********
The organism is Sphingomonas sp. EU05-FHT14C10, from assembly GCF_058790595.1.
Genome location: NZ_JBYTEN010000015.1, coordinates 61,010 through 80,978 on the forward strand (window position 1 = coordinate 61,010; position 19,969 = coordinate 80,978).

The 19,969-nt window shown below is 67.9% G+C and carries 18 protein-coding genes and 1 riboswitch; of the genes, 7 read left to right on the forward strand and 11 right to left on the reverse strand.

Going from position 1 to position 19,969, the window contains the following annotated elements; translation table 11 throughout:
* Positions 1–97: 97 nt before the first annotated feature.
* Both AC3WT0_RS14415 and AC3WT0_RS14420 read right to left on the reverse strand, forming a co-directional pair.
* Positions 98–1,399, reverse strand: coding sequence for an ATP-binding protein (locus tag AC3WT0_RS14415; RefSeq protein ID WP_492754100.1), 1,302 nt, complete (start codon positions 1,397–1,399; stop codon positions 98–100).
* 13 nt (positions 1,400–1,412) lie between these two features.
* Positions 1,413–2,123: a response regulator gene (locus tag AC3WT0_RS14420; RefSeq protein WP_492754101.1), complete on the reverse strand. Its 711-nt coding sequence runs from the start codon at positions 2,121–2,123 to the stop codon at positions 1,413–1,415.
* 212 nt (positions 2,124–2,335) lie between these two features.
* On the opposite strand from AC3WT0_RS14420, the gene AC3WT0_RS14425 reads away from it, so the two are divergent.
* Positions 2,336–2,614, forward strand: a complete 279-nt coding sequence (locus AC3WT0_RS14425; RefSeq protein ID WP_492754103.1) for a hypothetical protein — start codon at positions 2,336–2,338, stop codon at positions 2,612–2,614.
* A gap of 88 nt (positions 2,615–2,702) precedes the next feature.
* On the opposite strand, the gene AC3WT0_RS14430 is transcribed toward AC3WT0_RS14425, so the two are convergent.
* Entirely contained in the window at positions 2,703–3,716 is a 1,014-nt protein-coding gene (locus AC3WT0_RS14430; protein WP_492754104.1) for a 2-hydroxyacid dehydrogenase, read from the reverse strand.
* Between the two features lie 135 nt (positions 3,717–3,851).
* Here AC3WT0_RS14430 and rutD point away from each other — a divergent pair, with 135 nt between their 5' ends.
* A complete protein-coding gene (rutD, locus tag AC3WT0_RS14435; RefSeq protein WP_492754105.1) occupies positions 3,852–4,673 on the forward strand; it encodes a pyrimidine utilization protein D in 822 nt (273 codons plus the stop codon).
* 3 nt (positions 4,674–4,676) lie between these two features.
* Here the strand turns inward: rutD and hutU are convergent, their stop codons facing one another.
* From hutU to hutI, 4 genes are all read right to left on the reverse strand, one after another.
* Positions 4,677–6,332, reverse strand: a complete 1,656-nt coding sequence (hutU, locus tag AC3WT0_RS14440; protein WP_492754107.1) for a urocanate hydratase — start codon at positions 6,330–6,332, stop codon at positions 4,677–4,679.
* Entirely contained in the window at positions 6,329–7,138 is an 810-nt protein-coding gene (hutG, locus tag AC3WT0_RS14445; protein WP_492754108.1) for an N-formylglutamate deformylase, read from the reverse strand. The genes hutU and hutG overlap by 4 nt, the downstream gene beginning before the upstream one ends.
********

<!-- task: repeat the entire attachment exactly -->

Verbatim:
The organism is Sphingomonas sp. EU05-FHT14C10, from assembly GCF_058790595.1.
Genome location: NZ_JBYTEN010000015.1, coordinates 61,010 through 80,978 on the forward strand (window position 1 = coordinate 61,010; position 19,969 = coordinate 80,978).

The 19,969-nt window shown below is 67.9% G+C and carries 18 protein-coding genes and 1 riboswitch; of the genes, 7 read left to right on the forward strand and 11 right to left on the reverse strand.

Going from position 1 to position 19,969, the window contains the following annotated elements; translation table 11 throughout:
* Positions 1–97: 97 nt before the first annotated feature.
* Both AC3WT0_RS14415 and AC3WT0_RS14420 read right to left on the reverse strand, forming a co-directional pair.
* Positions 98–1,399, reverse strand: coding sequence for an ATP-binding protein (locus tag AC3WT0_RS14415; RefSeq protein ID WP_492754100.1), 1,302 nt, complete (start codon positions 1,397–1,399; stop codon positions 98–100).
* 13 nt (positions 1,400–1,412) lie between these two features.
* Positions 1,413–2,123: a response regulator gene (locus tag AC3WT0_RS14420; RefSeq protein WP_492754101.1), complete on the reverse strand. Its 711-nt coding sequence runs from the start codon at positions 2,121–2,123 to the stop codon at positions 1,413–1,415.
* 212 nt (positions 2,124–2,335) lie between these two features.
* On the opposite strand from AC3WT0_RS14420, the gene AC3WT0_RS14425 reads away from it, so the two are divergent.
* Positions 2,336–2,614, forward strand: a complete 279-nt coding sequence (locus AC3WT0_RS14425; RefSeq protein ID WP_492754103.1) for a hypothetical protein — start codon at positions 2,336–2,338, stop codon at positions 2,612–2,614.
* A gap of 88 nt (positions 2,615–2,702) precedes the next feature.
* On the opposite strand, the gene AC3WT0_RS14430 is transcribed toward AC3WT0_RS14425, so the two are convergent.
* Entirely contained in the window at positions 2,703–3,716 is a 1,014-nt protein-coding gene (locus AC3WT0_RS14430; protein WP_492754104.1) for a 2-hydroxyacid dehydrogenase, read from the reverse strand.
* Between the two features lie 135 nt (positions 3,717–3,851).
* Here AC3WT0_RS14430 and rutD point away from each other — a divergent pair, with 135 nt between their 5' ends.
* A complete protein-coding gene (rutD, locus tag AC3WT0_RS14435; RefSeq protein WP_492754105.1) occupies positions 3,852–4,673 on the forward strand; it encodes a pyrimidine utilization protein D in 822 nt (273 codons plus the stop codon).
* 3 nt (positions 4,674–4,676) lie between these two features.
* Here the strand turns inward: rutD and hutU are convergent, their stop codons facing one another.
* From hutU to hutI, 4 genes are all read right to left on the reverse strand, one after another.
* Positions 4,677–6,332, reverse strand: a complete 1,656-nt coding sequence (hutU, locus tag AC3WT0_RS14440; protein WP_492754107.1) for a urocanate hydratase — start codon at positions 6,330–6,332, stop codon at positions 4,677–4,679.
* Entirely contained in the window at positions 6,329–7,138 is an 810-nt protein-coding gene (hutG, locus tag AC3WT0_RS14445; protein WP_492754108.1) for an N-formylglutamate deformylase, read from the reverse strand. The genes hutU and hutG overlap by 4 nt, the downstream gene beginning before the upstream one ends.